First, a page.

• Brain activity indicators [ Time Frame: from day 1 (without L Dopa) to day 2 (with L Dopa) ] [ Designated as safety issue: Yes ]

Estimated Enrollment: 40
Study Start Date: March 2013
Estimated Study Completion Date: December 2015
Estimated Primary Completion Date: December 2015 (Final data collection date for primary outcome measure)
Arms Assigned Interventions
Experimental: patients with and without treatment by L dopa)
to study the role of dopamine in the loss aversion phenomenon by comparing brain activity in parkinsonian patient with and without treatment with L Dopa, when they are exposed to mixed (gain/loss) gambles using money.
Behavioral: Role of dopamine
healthy paired control
to highlight the role of a dopamine depletion by comparing patient without treatment vs healthy paired control.
Behavioral: Role of dopamine

Detailed Description:

Use lay language.

Many decisions involve the possibility of gaining or losing relative to the status quo. The loss aversion behaviour is a cognitive concept explaining that people are more sensitive to the possibility of losing objects or money than they are to the possibility of gaining the same objects or amounts of money.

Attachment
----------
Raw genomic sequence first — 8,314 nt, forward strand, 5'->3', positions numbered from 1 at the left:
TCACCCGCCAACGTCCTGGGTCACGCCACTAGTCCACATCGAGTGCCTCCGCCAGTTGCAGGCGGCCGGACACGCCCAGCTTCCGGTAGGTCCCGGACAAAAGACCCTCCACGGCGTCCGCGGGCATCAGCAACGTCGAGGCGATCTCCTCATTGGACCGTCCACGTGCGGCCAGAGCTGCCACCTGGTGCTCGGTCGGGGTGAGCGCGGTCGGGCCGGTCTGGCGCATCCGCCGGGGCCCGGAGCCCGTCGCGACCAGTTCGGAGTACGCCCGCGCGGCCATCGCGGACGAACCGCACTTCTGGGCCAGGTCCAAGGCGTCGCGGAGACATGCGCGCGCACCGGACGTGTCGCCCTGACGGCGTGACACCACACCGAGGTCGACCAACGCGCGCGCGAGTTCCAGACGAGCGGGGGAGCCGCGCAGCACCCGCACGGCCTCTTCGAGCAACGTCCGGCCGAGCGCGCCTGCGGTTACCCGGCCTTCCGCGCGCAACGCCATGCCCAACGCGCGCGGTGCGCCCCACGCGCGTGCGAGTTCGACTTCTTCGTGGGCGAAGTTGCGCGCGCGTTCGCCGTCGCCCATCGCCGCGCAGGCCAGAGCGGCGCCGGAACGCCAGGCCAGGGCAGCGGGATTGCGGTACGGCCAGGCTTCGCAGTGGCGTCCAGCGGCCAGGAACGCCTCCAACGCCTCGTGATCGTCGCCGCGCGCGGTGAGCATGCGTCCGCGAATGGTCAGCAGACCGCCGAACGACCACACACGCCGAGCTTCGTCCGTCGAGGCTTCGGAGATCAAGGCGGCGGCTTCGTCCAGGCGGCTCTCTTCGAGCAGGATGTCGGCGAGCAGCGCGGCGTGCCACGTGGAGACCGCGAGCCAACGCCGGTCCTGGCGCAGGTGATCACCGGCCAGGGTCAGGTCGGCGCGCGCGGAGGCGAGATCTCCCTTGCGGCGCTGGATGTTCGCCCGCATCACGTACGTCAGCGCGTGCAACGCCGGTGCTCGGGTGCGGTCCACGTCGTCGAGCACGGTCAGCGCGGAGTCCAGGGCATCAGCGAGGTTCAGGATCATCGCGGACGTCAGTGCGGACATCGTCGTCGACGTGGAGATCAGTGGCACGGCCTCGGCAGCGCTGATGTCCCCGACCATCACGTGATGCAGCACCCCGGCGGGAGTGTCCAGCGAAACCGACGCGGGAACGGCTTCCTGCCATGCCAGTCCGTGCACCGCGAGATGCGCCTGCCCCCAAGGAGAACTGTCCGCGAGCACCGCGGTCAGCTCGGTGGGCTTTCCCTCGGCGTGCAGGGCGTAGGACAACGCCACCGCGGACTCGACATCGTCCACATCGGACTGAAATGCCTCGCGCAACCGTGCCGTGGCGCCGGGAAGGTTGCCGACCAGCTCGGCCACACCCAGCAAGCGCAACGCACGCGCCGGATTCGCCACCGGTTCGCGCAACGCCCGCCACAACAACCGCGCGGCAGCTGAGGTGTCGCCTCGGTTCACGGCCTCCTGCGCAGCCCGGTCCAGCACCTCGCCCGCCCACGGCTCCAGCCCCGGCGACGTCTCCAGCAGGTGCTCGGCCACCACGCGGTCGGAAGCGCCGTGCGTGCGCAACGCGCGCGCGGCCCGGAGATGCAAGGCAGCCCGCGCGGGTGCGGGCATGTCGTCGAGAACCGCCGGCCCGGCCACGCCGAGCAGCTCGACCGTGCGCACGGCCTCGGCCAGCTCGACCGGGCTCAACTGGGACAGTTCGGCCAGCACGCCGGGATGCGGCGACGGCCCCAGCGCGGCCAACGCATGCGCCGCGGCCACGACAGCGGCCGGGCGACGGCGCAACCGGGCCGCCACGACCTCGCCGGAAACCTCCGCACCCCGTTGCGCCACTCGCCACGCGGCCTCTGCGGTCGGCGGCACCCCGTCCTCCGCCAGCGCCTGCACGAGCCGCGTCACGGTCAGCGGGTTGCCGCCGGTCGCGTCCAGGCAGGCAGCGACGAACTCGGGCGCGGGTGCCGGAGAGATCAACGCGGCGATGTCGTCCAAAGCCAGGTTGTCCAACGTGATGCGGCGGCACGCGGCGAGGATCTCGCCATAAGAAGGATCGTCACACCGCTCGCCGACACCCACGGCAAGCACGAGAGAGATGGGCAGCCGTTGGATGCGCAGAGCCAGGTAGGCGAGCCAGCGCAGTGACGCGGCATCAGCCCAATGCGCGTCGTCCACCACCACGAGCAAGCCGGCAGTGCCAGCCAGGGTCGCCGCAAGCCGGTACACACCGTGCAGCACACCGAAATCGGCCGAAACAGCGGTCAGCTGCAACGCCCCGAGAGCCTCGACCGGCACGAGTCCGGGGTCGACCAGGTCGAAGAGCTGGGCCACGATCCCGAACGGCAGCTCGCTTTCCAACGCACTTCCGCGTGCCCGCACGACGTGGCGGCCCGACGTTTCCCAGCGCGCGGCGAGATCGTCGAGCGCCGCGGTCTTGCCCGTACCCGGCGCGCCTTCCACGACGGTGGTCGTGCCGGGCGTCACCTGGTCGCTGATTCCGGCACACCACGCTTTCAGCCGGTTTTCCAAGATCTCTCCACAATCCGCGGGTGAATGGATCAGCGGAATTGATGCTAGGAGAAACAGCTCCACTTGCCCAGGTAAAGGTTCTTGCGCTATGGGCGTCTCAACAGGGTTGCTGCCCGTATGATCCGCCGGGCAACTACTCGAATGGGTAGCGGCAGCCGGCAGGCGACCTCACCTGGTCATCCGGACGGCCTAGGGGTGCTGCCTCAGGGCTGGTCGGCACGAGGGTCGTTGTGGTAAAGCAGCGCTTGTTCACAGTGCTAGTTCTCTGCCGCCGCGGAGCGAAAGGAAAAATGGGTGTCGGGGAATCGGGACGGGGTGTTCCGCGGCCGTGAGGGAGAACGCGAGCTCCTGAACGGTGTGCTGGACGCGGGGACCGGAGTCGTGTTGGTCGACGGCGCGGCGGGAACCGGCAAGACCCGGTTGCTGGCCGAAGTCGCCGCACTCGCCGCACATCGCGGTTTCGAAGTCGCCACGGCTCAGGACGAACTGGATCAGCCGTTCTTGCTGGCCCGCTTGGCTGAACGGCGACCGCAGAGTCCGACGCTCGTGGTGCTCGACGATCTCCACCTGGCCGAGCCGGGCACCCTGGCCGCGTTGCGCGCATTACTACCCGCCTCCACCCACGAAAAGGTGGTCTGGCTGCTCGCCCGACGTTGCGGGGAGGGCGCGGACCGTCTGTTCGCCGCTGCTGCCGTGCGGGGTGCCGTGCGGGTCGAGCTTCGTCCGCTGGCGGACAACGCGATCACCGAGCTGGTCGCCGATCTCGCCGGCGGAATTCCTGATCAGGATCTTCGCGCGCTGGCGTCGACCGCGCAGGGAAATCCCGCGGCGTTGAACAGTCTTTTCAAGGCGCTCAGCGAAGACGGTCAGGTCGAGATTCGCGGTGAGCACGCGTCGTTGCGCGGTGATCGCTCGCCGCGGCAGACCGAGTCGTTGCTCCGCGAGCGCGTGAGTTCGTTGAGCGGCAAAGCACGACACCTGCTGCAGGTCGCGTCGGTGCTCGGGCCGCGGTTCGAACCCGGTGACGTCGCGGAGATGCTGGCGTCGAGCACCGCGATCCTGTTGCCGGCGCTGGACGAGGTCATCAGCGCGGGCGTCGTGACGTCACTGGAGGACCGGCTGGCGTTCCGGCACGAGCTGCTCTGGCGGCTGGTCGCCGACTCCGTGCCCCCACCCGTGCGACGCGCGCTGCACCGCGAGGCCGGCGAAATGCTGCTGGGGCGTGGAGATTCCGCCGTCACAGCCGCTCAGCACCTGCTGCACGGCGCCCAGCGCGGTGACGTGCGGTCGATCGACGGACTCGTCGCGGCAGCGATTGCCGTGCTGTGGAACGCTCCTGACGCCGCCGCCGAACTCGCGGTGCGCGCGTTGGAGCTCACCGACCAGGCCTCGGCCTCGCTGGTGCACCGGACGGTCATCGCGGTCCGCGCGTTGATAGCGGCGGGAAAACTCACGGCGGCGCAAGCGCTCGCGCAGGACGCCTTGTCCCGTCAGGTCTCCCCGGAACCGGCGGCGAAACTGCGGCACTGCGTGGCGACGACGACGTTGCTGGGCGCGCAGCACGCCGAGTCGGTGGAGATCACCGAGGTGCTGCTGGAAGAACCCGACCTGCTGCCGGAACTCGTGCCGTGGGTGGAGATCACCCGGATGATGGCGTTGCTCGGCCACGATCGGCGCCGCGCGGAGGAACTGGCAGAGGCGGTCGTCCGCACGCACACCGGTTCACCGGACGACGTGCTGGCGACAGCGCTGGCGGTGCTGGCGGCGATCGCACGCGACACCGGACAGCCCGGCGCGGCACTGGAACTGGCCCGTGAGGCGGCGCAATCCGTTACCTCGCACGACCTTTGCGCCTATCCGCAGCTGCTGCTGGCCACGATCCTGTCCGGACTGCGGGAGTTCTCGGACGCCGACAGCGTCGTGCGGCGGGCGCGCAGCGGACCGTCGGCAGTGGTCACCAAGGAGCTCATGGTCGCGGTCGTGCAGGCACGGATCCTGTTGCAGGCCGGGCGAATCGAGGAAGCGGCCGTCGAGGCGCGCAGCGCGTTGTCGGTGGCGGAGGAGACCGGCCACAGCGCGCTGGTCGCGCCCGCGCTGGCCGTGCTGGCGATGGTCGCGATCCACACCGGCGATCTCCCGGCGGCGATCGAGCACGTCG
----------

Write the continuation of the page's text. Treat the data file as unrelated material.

We hypothesised that dopamine could be involved in the loss aversion behaviour. To highlight this, we have chosen a model of dopaminergic depletion : the Parkinson's disease The primary purpose of this protocol is to study the role of dopamine in the loss aversion phenomenon by comparing brain activity in parkinsonian patient with and without treatment with L Dopa, when they are exposed to mixed (gain/loss) gambles using money.

The second purpose is to highlight the role of a dopamine depletion by comparing patient without treatment vs healthy paired control.

2 groups :

  • 20 parkinsonian patients (tested two times : with and without treatment by L dopa)
  • 20 healthy paired control

Description of the protocol for patients :

J0 : Inclusion visit (duration : 4h):

  • motor assessment (UPDRS)
  • neuropsychological and psychiatric assessment (MMS, MATTIS, BREF, Stroop, Ardouin scale, UPPS, MADRS, Hamilton, LARS).

J0+1 day and J0 +2 days : 2 visits of MRI (magnetic resonance imaging) acquisition (with or without treatment) :

Each acquisition was composed by an orientation sequence+ an anatomic sequence + a functional sequence.

For healthy subjects, they have only one visit of 2 hours including a MMS, a MADRS and the MRI acquisitions.

  Eligibility

Ages Eligible for Study:   35 Years to 75 Years
Genders Eligible for Study:   Both
Accepts Healthy Volunteers:   Yes
Criteria

Inclusion Criteria:

  • Patients :
  • Men or women aged between 35 -75 years
  • Patients with an idiopathic Parkinson's disease according to UKPDSBB criterias with a disease evolution duration : 5-10 years)